Heavily influenced by Mexican muralists David Alfaro Siqueiros, Jose Clemente Orozco and Diego Rivera, Vasquez felt a responsibility to document his community for posterity, McGee said.

Vasquez “wanted to make sure the people who lived in the community had a certain kind of dignity in the way they were portrayed,” McGee said. “And that there would be documentation and evidence of their lives and existence.”

In addition to Tuthill-Vasquez, Vasquez is survived by his five other children, Adolph Vasquez, Dora Asher, Emigdio “Higgy” Vasquez Jr., Sarah Acosta, Vera Perez; and his siblings Gilberto Vasquez, Javier Vasquez, Santiago Vasquez, and Licinia Blue.

Photo via WikiCommons

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‘Prom Draft’ Could Lead To Ethics Training For Newport Beach Students

‘Prom Draft’ Could Lead To Ethics Training For Newport Beach Students

By Adolfo Flores, Los Angeles Times

LOS ANGELES — Following the news that boys at a Newport Beach, Calif., high school had set up an NFL-style draft to pick prom dates, students districtwide could get ethics training if one school board member has her way.

Newport-Mesa Unified Trustee Katrina Foley said the so-called “prom draft” — operated by juniors and seniors at affluent Corona del Mar High School — shows a lack of responsibility with wealth.

The order in which male students could ask girls to the prom was set by the draft and at least one boy reportedly paid $140 to get an earlier pick.

“They probably believe it’s not offensive or objectionable and that’s part of the problem,” Foley said. “A lot of this stuff comes back to wealth and being responsible with that wealth.”

She said the school board should institute ethics training for students districtwide. Nearly a dozen students were expelled earlier this year after a tutor some of them used changed their grades.

Jane Garland, the former head disciplinarian for the district who resigned earlier this year, said Corona del Mar lives up to the worst of Newport Beach’s stereotypes.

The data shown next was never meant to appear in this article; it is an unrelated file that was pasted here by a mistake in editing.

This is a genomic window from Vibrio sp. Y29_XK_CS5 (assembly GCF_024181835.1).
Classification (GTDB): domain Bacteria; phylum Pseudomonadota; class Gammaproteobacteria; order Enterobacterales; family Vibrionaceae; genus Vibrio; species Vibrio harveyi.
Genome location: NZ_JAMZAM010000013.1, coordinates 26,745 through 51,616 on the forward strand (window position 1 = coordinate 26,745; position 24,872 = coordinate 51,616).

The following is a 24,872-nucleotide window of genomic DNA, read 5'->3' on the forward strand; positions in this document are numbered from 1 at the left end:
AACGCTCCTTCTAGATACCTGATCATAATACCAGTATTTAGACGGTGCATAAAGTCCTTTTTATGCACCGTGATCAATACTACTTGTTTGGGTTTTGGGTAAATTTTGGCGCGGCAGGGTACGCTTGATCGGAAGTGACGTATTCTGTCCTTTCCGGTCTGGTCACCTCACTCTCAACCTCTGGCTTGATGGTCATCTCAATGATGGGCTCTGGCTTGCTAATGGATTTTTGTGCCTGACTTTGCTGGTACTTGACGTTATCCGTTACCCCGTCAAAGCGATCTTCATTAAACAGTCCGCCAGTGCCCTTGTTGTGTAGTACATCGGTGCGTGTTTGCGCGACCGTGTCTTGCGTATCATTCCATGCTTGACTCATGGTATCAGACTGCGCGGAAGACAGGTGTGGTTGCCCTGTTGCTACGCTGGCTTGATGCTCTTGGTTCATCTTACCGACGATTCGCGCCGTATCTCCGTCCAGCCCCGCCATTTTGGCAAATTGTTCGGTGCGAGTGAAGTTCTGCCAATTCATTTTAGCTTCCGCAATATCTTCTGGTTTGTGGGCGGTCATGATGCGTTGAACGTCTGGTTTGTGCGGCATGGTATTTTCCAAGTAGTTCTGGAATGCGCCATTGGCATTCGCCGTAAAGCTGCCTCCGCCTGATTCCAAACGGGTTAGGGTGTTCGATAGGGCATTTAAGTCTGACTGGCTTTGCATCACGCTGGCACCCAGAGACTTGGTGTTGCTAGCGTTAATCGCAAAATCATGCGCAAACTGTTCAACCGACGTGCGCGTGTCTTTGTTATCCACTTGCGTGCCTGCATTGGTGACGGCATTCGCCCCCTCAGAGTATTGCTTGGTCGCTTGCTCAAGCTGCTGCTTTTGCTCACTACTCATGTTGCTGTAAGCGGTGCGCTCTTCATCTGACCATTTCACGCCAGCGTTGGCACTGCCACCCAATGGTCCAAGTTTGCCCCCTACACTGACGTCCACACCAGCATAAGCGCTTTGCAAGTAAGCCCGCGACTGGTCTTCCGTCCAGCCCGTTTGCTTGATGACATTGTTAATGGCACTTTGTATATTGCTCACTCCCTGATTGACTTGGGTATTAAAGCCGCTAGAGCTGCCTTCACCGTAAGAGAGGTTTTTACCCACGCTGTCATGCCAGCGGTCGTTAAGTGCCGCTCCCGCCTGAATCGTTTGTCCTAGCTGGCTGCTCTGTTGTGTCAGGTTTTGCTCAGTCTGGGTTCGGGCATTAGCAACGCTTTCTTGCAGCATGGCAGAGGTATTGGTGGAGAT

“There’s definitely issues at that school with certain students feeling entitled,” Garland told the Los Angeles Times. “The culture in Newport Beach is ridiculous and CDM personifies it.”

But a person who identified themselves as part of the draft committee defended the practice to The Times in a statement.

“The 2014 Corona del Mar High School Senior Prom Draft was conducted in an effort to avoid the in-fighting and controversy that often follows the selection of dates, while simultaneously promoting sportsmanship and camaraderie among the male members of the CdM Senior Class,” the statement read. “At no point in time were any girls ‘ranked’ according to any metric, nor was there a specific list of girls for the draft. The draft was not created or organized to objectify or discriminate against any of the students of Corona del Mar High School, and we feel that it is unfortunate that some have chosen to label us in a negative fashion.

Our draft was planned and organized with only the best intentions in mind.”

Students who were part of this year’s draft said the group rented a venue, dressed up in sports coats and then put themselves on the clock — two minutes each — to select a date for the school prom.

The draft attracted both seniors and juniors, about 40 male students in all.

The draft has been criticized by school administrators, and the principal at Corona del Mar High School urged parents to talk to their children about “the seriousness of this type of activity.”

The intent of the draft, which has been described alternately as “creepy” and “sexist” on Twitter, was to avoid the infighting and controversy that often follows the selection of prom dates, one student said.

“It’s about camaraderie,” he said. “It’s a fun thing to do with the guys.”

Though the draft happened last week, most of the girls haven’t been officially invited yet, the senior said.

Photo via Flickr